Planned obsolescence in housing? Not just North America anymore. The Europeans have caught on big time. You can make almost anything so it won’t last (AND won’t be easy to replace) with a little ingenuity and a good neoliberal attitude.
I was a long time renter and felt lucky to find a three bedroom single family home to rent near public transportation in the Boston suburbs. As my kids got older though, we desired a bit more space as the rental was about 1000 sq ft. I tried in vain to find anything that we could rent in the area and it just did not exist. Most rentals were two bedrooms, with three bedrooms being rare. The town I lived in had a policy of ensuring that newly built rental property would be unattractive to families as too many kids adversely affects the town budget. The costs of education far exceed what the town recoups in terms of property taxes associated with new buildings. All around me the latest drive is to build town home villages for 55+ aged individuals where you can go from active to fully cared after.
So my wife and I purchased a home. I have never been a strong advocate of owning a home because the maintenance costs can be unexpected and very high. Maybe other markets are different, but the rental stock is definitely underwhelming for families in my area, but it’s clear that towns in Massachusetts would rather not attract too many new students as it hits the budget very hard. This to me argues that we need better mechanisms to fund our public education, but I suppose that goes with anything that should be a given right.
My wife and I would have remained renters except that Landlords can be dreadful in this area (MA), but home ownership is indeed very expensive and building equity in housing is now pretty much a rigged lottery.
As Yves points out, the solution would be more rentals (and my opinion a better rental system). When you start digging into it, it’s amazing how many areas there are in which Capitalism is poorly suited. Short of Mom and Pop enterprises (and that will always have a certain level of inconsistency), rentals are no exception. Sooner or later, the profit motive sucks all the goodness out of it.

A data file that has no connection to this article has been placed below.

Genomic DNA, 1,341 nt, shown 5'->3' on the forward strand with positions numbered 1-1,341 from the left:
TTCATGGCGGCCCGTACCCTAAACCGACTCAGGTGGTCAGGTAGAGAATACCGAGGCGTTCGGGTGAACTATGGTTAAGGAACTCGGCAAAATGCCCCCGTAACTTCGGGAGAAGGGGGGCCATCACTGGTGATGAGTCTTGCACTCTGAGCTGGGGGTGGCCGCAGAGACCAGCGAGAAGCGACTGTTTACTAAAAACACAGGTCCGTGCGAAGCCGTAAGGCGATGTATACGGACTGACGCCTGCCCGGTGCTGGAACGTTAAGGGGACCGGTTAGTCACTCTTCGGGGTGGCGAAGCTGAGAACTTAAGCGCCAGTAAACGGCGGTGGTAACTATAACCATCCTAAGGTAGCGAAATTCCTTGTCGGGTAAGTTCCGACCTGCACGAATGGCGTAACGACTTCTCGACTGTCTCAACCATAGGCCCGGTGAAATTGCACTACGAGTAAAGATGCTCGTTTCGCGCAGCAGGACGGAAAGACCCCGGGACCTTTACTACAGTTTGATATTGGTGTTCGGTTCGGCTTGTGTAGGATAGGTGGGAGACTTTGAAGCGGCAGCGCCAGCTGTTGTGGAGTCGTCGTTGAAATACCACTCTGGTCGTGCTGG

Why is the comparison between renting and buying always in terms of money. and almost never considering other factors? An owner can grow plants and vegetables, possibly even have chickens. Real food. Pets are allowed without extra fees. Paint the walls and hang pictures. Those are my reasons for buying a house.
Economics site :) All things are viewed from a strategic economic vantage point. The freedom to control your immediate surrounds is the true compelling reason to own vs rent. Sure, there’s a substantial burden of maintenance but the benefits of being able to tailor your home to your liking balances those out – maybe not for everyone.
Because none of those perks matter all that much compared to being able to pay your bills (even when unemployed), move for work when necessary, accumulate assets over time, retire to something other than poverty (owning might be better there) etc..
I live in communist New York City. I rent and have pets, can and have sublet my apartment legally, have painted and done more, because as a tenant in my type of agreement I have better property rights in some ways than even co-op owners do.
I want staff to take care of my hassles. That is a big part of what I get with paying rent. I don’t want to have to deal with plumbing breakdowns. And I do not want to have a freestanding house and have to deal with a roof that has to be redone every so often, biolers that need maintenance, a yard, or a car, evah.
I’ve had major issues with the housing situation in this country all my life. I grew up in rural SE central Michigan (40 miles South of Jackson); my family lived in an old farmhouse built in 1890. The house had been refurbished sometime around 1940 but certain amenities were missing. While the structure was sound, the central heating did not fully function and we relied on convection forces arising from a broken furnace to heat the house. Most of the issues were related to poor maintenance such as not having a hot water system. The beauty of the situation was that we were situated on a hill about 120 feet from the road; the house was surrounded by five acres of lawn, trees, gardens, flower beds and shrubs. I have many fond memories of life in that ramshackle house. Most people would have found the situation unacceptable however as major amenities were not working.
Yves, I’m sympathetic to your solution of more “good” rentals. I’ve lived in rental housing my entire adult life (I’m 60) having never overcome my aversion to large mortgage debt or my inherent distaste for the home selling/buying industry. However, I have to add the following caveats. I’ve been fortunate enough to live in what are considered to be “good” and “better than good” rentals for many years now (yes, I know, most rental communities refers to themselves as “luxury” housing and many do not live up to that) and the experience has gotten progressively worse and more costly.